By Ryn Gargulinski: QCS
If all goes according to plan, County Manager Terry Turner said Quay could be $600,000 richer to help pay for its top three priorities.
Quay County commissioners will get a chance to vie for these funds Monday through Wednesday when they attend the New Mexico Midwinter Conference in Santa Fe.
The county’s priorities, limited to three by Gov. Bill Richardson, include the agriculture/education building at the fairgrounds, county upgrades on buildings and property and road money for projects and equipment, Turner said.
In addition to the daylong meetings, Turner said the conference includes dinners and opportunities to meet with state representatives, some of whom he had already contacted.
“I sent copies of all this to (State Rep.) Brian Moore in Clayton, lobbying for our top three. I’m passing it to Bill Curry with Senator (Clinton) Harden for help in Clovis,” he said.
Turner said a major part of the conference is Tuesday’s Legislative Night.
“It’s the biggest day for county players,” Turner said. “We try to sell how important our priorities are for the county.”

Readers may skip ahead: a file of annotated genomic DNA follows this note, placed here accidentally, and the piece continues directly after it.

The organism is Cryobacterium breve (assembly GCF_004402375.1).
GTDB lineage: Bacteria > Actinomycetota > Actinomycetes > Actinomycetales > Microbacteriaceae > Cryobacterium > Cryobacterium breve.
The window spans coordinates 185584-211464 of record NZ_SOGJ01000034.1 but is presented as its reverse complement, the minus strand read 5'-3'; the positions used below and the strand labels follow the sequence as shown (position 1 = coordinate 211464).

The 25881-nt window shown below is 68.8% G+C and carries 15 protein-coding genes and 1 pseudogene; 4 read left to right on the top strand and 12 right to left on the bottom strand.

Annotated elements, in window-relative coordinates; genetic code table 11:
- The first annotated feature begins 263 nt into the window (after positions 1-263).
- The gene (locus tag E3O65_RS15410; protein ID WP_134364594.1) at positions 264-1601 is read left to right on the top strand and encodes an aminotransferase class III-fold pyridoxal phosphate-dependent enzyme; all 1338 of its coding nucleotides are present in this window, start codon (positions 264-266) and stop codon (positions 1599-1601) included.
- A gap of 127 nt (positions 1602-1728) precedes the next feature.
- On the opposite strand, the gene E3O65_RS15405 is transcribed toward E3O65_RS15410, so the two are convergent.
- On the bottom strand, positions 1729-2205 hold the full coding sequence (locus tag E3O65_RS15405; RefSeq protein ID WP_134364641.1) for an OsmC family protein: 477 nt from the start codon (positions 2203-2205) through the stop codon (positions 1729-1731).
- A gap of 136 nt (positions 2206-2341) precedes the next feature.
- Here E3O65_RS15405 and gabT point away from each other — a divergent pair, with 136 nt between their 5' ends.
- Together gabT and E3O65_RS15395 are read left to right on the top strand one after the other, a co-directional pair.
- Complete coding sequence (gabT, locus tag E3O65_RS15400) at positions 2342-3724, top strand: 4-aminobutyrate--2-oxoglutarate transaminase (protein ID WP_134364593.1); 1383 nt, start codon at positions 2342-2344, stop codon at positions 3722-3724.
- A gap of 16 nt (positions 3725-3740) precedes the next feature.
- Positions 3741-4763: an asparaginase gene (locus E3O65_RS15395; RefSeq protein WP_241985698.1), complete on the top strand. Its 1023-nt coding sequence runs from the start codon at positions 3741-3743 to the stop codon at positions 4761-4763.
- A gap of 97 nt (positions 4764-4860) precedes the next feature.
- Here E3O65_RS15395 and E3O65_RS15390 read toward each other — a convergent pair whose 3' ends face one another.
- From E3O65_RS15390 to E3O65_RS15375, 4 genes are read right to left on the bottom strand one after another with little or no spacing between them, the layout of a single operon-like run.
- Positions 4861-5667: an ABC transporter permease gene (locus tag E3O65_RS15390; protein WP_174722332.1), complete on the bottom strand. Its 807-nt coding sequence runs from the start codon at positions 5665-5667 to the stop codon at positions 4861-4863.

Does Turner actually like doing this stuff?
“What is good for me is the networking I can do with other county managers,” Turner said. “I get to sit in on meetings and discuss everything from prisoner costs to road upgrades to personnel issues — you name it. We find out what’s going well in other counties and where there’s opposition.”
Turner said he’s about 90 percent sure Quay will get funds for the issues at hand, but only about 10 percent sure it will be in the amount that’s being sought.
“Last year we asked for $500,000 and got $100,000,” he said. “But this year there is more money available. We are hoping to do better for education.”
Write a letter:
Personal letters are better than form letters or petitions.
Be clear about what you want, listing the bill, etc.
Tell a story or example to make the issue real.
Ask for a direct response with his or her position.
Plan a visit:
Every citizen has the right to seek a meeting with their legislator, councilperson or other elected representative.
Keep the group small (four to five people).
Make the group diverse.
Discuss in advance how to handle the meeting.
Be direct but not threatening.
Know the facts.
Leave informational material with the official.
Try to arrange the visit on local turf. Invite the person to tour a clinic or whatever facility or site that conveys the message in real and human terms.
Establish a relationship with staff. Staff people are generally more accessible than the official and can usually help get the message through.